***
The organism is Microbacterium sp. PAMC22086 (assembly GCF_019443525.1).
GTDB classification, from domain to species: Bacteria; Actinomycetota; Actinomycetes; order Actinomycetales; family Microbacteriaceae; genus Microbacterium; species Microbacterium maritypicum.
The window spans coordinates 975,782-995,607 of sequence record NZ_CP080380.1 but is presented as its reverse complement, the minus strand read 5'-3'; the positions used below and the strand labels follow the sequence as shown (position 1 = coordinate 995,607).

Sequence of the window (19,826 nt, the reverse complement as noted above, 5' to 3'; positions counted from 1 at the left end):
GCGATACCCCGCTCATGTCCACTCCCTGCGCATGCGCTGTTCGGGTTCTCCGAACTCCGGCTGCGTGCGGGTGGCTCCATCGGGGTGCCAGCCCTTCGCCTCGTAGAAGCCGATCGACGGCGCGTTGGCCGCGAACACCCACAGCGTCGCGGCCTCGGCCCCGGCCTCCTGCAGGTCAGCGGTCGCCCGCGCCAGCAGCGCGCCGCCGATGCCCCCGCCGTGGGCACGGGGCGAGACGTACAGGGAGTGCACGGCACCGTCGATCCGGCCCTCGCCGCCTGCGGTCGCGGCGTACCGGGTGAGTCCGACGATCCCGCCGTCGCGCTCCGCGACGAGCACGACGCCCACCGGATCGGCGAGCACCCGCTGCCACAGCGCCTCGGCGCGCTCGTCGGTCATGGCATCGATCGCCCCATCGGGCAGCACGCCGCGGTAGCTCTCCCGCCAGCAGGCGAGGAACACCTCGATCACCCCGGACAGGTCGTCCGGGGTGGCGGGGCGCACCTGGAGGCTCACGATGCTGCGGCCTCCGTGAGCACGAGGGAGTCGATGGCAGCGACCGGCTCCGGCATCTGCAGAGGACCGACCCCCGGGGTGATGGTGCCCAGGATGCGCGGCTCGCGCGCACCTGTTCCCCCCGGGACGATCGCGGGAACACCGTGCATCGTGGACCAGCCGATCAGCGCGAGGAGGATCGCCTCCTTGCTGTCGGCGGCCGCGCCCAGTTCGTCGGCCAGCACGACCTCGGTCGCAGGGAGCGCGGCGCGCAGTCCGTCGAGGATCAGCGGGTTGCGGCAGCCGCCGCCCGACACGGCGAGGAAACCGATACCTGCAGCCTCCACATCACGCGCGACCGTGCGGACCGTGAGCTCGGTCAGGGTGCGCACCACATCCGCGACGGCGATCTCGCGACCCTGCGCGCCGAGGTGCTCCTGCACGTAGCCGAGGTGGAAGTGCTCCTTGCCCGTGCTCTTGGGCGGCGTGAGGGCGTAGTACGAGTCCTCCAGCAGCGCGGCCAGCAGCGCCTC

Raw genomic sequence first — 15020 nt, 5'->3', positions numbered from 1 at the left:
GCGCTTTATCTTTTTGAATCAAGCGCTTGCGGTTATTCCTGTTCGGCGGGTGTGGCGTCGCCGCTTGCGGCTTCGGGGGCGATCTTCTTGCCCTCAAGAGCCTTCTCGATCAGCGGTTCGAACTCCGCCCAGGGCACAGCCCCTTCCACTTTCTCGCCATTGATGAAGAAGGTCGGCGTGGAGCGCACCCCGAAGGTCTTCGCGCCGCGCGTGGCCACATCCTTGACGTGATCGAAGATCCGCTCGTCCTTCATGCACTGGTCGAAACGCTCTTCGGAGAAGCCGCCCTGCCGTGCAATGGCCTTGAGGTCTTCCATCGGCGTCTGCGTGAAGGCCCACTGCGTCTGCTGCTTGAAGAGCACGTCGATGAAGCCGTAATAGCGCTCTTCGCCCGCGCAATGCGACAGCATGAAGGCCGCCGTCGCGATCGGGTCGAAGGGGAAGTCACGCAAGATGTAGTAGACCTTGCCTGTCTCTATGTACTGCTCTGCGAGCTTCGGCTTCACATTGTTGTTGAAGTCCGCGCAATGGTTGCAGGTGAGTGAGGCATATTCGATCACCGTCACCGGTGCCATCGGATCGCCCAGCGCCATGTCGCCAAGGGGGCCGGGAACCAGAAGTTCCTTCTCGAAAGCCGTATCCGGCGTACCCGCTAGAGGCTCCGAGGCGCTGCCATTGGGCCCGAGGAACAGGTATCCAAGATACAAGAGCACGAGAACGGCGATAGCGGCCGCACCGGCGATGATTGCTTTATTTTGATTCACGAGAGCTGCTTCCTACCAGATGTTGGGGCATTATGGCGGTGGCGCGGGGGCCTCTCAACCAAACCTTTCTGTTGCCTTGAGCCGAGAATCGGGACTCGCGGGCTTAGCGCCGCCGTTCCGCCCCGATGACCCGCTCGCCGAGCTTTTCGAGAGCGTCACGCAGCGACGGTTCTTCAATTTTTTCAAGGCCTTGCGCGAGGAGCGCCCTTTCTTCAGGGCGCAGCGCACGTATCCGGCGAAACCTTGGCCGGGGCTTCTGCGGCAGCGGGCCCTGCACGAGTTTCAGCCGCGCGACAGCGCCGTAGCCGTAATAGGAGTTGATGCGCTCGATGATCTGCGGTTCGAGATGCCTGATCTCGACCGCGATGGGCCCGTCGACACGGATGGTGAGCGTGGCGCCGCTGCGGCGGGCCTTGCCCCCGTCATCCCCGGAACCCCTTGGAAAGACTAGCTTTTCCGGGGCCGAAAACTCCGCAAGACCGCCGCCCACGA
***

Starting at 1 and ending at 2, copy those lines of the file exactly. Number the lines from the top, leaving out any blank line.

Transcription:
The organism is Microbacterium sp. PAMC22086 (assembly GCF_019443525.1).
GTDB classification, from domain to species: Bacteria; Actinomycetota; Actinomycetes; order Actinomycetales; family Microbacteriaceae; genus Microbacterium; species Microbacterium maritypicum.